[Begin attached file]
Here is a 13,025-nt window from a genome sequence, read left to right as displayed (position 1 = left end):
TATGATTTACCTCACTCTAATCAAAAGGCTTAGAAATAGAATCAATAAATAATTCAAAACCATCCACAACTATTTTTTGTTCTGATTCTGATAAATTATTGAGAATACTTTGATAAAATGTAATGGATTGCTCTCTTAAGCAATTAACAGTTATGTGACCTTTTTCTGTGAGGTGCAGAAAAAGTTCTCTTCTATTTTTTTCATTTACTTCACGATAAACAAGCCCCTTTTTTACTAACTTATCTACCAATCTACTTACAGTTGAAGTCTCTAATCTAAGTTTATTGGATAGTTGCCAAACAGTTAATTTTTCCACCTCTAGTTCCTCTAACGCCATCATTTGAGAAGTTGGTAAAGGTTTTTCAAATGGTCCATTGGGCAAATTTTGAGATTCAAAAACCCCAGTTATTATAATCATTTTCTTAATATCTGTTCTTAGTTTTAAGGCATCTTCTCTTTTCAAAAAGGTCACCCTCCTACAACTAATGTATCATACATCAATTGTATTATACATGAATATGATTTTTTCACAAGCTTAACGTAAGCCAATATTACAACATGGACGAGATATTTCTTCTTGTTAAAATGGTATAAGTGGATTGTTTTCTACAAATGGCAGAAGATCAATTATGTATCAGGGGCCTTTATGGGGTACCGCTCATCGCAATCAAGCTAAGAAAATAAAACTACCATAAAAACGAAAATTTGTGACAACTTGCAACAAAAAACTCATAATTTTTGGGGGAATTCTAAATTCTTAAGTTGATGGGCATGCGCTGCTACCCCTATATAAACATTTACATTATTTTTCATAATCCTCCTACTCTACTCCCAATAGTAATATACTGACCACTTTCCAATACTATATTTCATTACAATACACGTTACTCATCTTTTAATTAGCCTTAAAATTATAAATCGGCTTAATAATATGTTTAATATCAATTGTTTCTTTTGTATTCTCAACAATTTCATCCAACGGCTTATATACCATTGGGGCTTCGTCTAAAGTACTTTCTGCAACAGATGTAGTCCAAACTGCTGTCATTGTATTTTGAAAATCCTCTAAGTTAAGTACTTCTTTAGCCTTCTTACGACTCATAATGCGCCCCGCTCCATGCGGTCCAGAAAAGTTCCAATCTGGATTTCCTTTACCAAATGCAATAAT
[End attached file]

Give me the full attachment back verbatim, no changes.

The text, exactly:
Here is a 13,025-nt window from a genome sequence, read left to right as displayed (position 1 = left end):
TATGATTTACCTCACTCTAATCAAAAGGCTTAGAAATAGAATCAATAAATAATTCAAAACCATCCACAACTATTTTTTGTTCTGATTCTGATAAATTATTGAGAATACTTTGATAAAATGTAATGGATTGCTCTCTTAAGCAATTAACAGTTATGTGACCTTTTTCTGTGAGGTGCAGAAAAAGTTCTCTTCTATTTTTTTCATTTACTTCACGATAAACAAGCCCCTTTTTTACTAACTTATCTACCAATCTACTTACAGTTGAAGTCTCTAATCTAAGTTTATTGGATAGTTGCCAAACAGTTAATTTTTCCACCTCTAGTTCCTCTAACGCCATCATTTGAGAAGTTGGTAAAGGTTTTTCAAATGGTCCATTGGGCAAATTTTGAGATTCAAAAACCCCAGTTATTATAATCATTTTCTTAATATCTGTTCTTAGTTTTAAGGCATCTTCTCTTTTCAAAAAGGTCACCCTCCTACAACTAATGTATCATACATCAATTGTATTATACATGAATATGATTTTTTCACAAGCTTAACGTAAGCCAATATTACAACATGGACGAGATATTTCTTCTTGTTAAAATGGTATAAGTGGATTGTTTTCTACAAATGGCAGAAGATCAATTATGTATCAGGGGCCTTTATGGGGTACCGCTCATCGCAATCAAGCTAAGAAAATAAAACTACCATAAAAACGAAAATTTGTGACAACTTGCAACAAAAAACTCATAATTTTTGGGGGAATTCTAAATTCTTAAGTTGATGGGCATGCGCTGCTACCCCTATATAAACATTTACATTATTTTTCATAATCCTCCTACTCTACTCCCAATAGTAATATACTGACCACTTTCCAATACTATATTTCATTACAATACACGTTACTCATCTTTTAATTAGCCTTAAAATTATAAATCGGCTTAATAATATGTTTAATATCAATTGTTTCTTTTGTATTCTCAACAATTTCATCCAACGGCTTATATACCATTGGGGCTTCGTCTAAAGTACTTTCTGCAACAGATGTAGTCCAAACTGCTGTCATTGTATTTTGAAAATCCTCTAAGTTAAGTACTTCTTTAGCCTTCTTACGACTCATAATGCGCCCCGCTCCATGCGGTCCAGAAAAGTTCCAATCTGGATTTCCTTTACCAAATGCAATAAT